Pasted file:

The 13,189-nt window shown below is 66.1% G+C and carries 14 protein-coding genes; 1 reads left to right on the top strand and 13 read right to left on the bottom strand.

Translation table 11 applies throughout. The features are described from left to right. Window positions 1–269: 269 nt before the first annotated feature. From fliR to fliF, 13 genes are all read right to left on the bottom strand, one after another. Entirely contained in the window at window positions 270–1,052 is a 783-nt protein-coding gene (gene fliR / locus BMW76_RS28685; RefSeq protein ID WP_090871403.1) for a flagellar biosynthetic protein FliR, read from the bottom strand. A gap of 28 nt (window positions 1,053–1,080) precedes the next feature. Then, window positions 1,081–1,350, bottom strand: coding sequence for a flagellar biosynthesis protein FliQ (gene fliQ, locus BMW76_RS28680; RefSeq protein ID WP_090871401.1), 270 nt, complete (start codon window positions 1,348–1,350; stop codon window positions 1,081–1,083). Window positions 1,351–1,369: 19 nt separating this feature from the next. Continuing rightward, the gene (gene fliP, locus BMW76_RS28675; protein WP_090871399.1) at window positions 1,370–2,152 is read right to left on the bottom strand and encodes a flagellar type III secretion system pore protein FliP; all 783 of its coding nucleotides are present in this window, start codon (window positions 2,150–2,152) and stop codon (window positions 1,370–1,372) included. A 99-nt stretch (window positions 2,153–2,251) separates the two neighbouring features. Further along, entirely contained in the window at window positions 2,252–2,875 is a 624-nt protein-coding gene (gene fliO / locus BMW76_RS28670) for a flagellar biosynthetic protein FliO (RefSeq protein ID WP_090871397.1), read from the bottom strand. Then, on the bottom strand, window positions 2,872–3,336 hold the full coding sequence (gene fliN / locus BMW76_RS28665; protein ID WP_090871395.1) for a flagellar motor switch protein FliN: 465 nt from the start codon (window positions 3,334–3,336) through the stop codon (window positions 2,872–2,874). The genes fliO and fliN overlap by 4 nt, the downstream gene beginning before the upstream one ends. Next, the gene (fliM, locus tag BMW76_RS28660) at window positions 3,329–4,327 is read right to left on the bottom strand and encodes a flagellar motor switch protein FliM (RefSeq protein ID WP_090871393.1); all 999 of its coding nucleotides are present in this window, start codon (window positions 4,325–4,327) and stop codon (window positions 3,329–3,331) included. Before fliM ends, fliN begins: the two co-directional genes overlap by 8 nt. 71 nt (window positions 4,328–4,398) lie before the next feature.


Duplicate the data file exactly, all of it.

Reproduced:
The 13,189-nt window shown below is 66.1% G+C and carries 14 protein-coding genes; 1 reads left to right on the top strand and 13 read right to left on the bottom strand.

Translation table 11 applies throughout. The features are described from left to right. Window positions 1–269: 269 nt before the first annotated feature. From fliR to fliF, 13 genes are all read right to left on the bottom strand, one after another. Entirely contained in the window at window positions 270–1,052 is a 783-nt protein-coding gene (gene fliR / locus BMW76_RS28685; RefSeq protein ID WP_090871403.1) for a flagellar biosynthetic protein FliR, read from the bottom strand. A gap of 28 nt (window positions 1,053–1,080) precedes the next feature. Then, window positions 1,081–1,350, bottom strand: coding sequence for a flagellar biosynthesis protein FliQ (gene fliQ, locus BMW76_RS28680; RefSeq protein ID WP_090871401.1), 270 nt, complete (start codon window positions 1,348–1,350; stop codon window positions 1,081–1,083). Window positions 1,351–1,369: 19 nt separating this feature from the next. Continuing rightward, the gene (gene fliP, locus BMW76_RS28675; protein WP_090871399.1) at window positions 1,370–2,152 is read right to left on the bottom strand and encodes a flagellar type III secretion system pore protein FliP; all 783 of its coding nucleotides are present in this window, start codon (window positions 2,150–2,152) and stop codon (window positions 1,370–1,372) included. A 99-nt stretch (window positions 2,153–2,251) separates the two neighbouring features. Further along, entirely contained in the window at window positions 2,252–2,875 is a 624-nt protein-coding gene (gene fliO / locus BMW76_RS28670) for a flagellar biosynthetic protein FliO (RefSeq protein ID WP_090871397.1), read from the bottom strand. Then, on the bottom strand, window positions 2,872–3,336 hold the full coding sequence (gene fliN / locus BMW76_RS28665; protein ID WP_090871395.1) for a flagellar motor switch protein FliN: 465 nt from the start codon (window positions 3,334–3,336) through the stop codon (window positions 2,872–2,874). The genes fliO and fliN overlap by 4 nt, the downstream gene beginning before the upstream one ends. Next, the gene (fliM, locus tag BMW76_RS28660) at window positions 3,329–4,327 is read right to left on the bottom strand and encodes a flagellar motor switch protein FliM (RefSeq protein ID WP_090871393.1); all 999 of its coding nucleotides are present in this window, start codon (window positions 4,325–4,327) and stop codon (window positions 3,329–3,331) included. Before fliM ends, fliN begins: the two co-directional genes overlap by 8 nt. 71 nt (window positions 4,328–4,398) lie before the next feature.